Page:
Friday, May 11, 2007

Ask Etiquette Emily

My Dear Husband has been requesting a blog entry about a particular topic since last Saturday, and every day when he comes home from work and finds me playing solitaire on the computer, he asks when he's going to be able to read my entry. Apparently the book review from earlier today wasn't sufficient (it's about books, after all), he wants this particular topic. Can I help it that I'm so darn good at this version of solitaire ("Fan" is the name) that my win rate is currently 74%? That kind of skill only comes with practice, my friend, and sometimes other things have to take a back seat.

But here's the main topic, we can discuss solitaire strategy some other time. Oh, and remind me to tell you about Whack-a-mole. I pretty much rock at Whack-a-mole.

On Saturday, DH came home from a Wal-mart trip with a bag full of new clothes for Boy #1, a pair of new shoes for Boy #3, absolutely nothing for Boy #2, and a question. He asks me, "What is the etiquette for someone with a few things standing behind someone with a full cart?"

I didn't know if he was the cutter or the cuttee in line, so before I answered, I asked some follow-up questions:

"How many items did the person with a few things have?" - Two.
"Did either person have a child with them?" - We both had a 9-ish year old.
"So no crying babies or whiny kids?" - No.

I said, then, that it is the role of the person with many items to offer to let the person with a few items to cut in front. I think the only acceptable reason for someone to ask is if they have a screaming child, in which case they are actually doing the person in front a favor by getting the heck out of there quicker. But even then, I probably wouldn't ask.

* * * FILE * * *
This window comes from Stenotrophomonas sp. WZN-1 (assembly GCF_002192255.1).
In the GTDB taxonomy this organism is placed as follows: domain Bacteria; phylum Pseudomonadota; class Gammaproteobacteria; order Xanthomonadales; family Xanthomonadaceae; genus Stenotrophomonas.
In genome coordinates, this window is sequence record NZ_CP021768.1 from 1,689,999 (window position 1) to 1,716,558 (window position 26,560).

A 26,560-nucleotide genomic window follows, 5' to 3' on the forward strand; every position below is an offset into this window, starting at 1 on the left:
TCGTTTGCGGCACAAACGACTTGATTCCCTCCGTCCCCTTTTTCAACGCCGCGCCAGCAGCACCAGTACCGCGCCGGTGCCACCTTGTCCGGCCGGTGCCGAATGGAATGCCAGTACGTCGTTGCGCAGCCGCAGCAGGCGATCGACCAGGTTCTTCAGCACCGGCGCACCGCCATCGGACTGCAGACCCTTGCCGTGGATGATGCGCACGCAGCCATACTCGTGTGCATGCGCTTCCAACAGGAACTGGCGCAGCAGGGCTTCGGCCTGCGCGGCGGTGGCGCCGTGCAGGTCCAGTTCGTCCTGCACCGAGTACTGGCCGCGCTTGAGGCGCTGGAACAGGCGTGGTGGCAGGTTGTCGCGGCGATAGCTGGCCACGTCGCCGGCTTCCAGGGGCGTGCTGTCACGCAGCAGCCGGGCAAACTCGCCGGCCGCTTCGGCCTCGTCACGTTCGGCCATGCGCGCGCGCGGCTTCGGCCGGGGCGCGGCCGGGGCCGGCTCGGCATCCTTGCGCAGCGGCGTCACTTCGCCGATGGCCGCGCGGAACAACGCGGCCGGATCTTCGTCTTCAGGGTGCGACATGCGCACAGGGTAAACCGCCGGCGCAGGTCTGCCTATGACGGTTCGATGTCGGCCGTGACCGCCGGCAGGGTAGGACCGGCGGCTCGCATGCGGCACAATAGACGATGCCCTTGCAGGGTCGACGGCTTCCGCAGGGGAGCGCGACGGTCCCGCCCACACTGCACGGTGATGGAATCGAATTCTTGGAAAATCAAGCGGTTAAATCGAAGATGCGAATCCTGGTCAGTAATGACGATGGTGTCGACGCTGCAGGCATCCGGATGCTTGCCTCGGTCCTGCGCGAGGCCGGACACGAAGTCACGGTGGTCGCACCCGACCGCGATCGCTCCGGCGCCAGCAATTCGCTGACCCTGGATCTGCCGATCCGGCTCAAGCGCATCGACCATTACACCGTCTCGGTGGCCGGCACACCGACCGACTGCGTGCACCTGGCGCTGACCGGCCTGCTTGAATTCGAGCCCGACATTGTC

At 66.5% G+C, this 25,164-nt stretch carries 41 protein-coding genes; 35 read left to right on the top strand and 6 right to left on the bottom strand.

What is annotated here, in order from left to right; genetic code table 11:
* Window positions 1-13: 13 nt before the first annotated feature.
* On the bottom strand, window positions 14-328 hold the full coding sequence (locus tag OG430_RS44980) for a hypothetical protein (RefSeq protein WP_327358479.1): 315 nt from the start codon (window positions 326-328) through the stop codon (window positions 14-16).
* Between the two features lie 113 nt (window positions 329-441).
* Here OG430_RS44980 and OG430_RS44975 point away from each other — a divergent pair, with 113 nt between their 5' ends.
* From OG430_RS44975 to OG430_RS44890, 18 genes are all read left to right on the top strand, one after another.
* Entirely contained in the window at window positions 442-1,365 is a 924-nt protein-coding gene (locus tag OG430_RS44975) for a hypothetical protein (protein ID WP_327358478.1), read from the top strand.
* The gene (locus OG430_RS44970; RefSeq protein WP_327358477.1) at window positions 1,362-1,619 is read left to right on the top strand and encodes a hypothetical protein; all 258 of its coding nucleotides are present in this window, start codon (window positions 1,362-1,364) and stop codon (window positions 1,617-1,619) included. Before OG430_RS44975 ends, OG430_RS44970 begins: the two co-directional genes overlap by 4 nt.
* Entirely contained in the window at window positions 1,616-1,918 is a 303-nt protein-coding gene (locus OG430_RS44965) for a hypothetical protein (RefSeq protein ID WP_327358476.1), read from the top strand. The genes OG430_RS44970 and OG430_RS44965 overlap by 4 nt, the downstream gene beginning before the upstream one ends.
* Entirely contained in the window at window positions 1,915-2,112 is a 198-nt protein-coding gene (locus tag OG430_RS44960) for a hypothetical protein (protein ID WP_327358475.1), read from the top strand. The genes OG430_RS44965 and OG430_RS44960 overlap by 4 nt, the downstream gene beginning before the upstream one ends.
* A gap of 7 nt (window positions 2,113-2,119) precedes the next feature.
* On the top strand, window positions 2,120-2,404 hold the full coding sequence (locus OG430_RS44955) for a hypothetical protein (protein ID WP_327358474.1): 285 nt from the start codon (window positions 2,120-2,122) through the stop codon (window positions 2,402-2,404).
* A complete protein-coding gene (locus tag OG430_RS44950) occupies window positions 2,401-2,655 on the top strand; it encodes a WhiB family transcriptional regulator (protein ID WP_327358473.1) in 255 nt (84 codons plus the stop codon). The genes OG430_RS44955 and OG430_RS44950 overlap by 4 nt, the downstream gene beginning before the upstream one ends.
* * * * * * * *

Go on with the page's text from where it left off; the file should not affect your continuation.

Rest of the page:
Here's the story. Apparently DH was standing in line with a pile of things, and it being Wal-mart on a Saturday, he'd been in line for a long time, he estimates 10 minutes, and he's not known for exaggeration. (I am - I exaggerate like all the time. Constantly. I'm almost never accurate. According to DH, anyhow. Heaven forbid he ask what time it is and I round to the nearest 5 minutes.) So, ten minutes in line. And a woman runs up and joins the line right behind him, when DH is the next person to put his stuff on the conveyor belt.

She spends a minute doing the silent pantomime called "Shopper in a Hurry" which is basically, big, obvious movements, looking around, trying to see how long it's going to take, moving her body this way and that to try to get the person in front of her (or the cashier) to notice that she's in a hurry. I wasn't there, but I'd guess there was huffing involved, and possibly comments to her child about how rushed she is, how long is this going to take, etc. Can't say that for sure, but we all know the type.

Then she dropped the bomb. She asked DH, "I only have two things, can I get in front of you?"

Well, what are you going to say to that? If he said "No" he would have looked like the biggest jerk on the planet. Even though he had no reason whatsoever to give up his place in line just because she asks, if he refuses, he ends up being the bad guy. Not the inefficient 16 year old checker, not the 6 people that DH had waited behind all this time, but him, the person who had the bad luck to be right in front of her.

And if he said "Yes" she'd be happy because she got what she wanted, but he's put out now because that's yet another person who he's had to wait for. He waited his turn, but now someone else forces him to hand over his hard earned spot.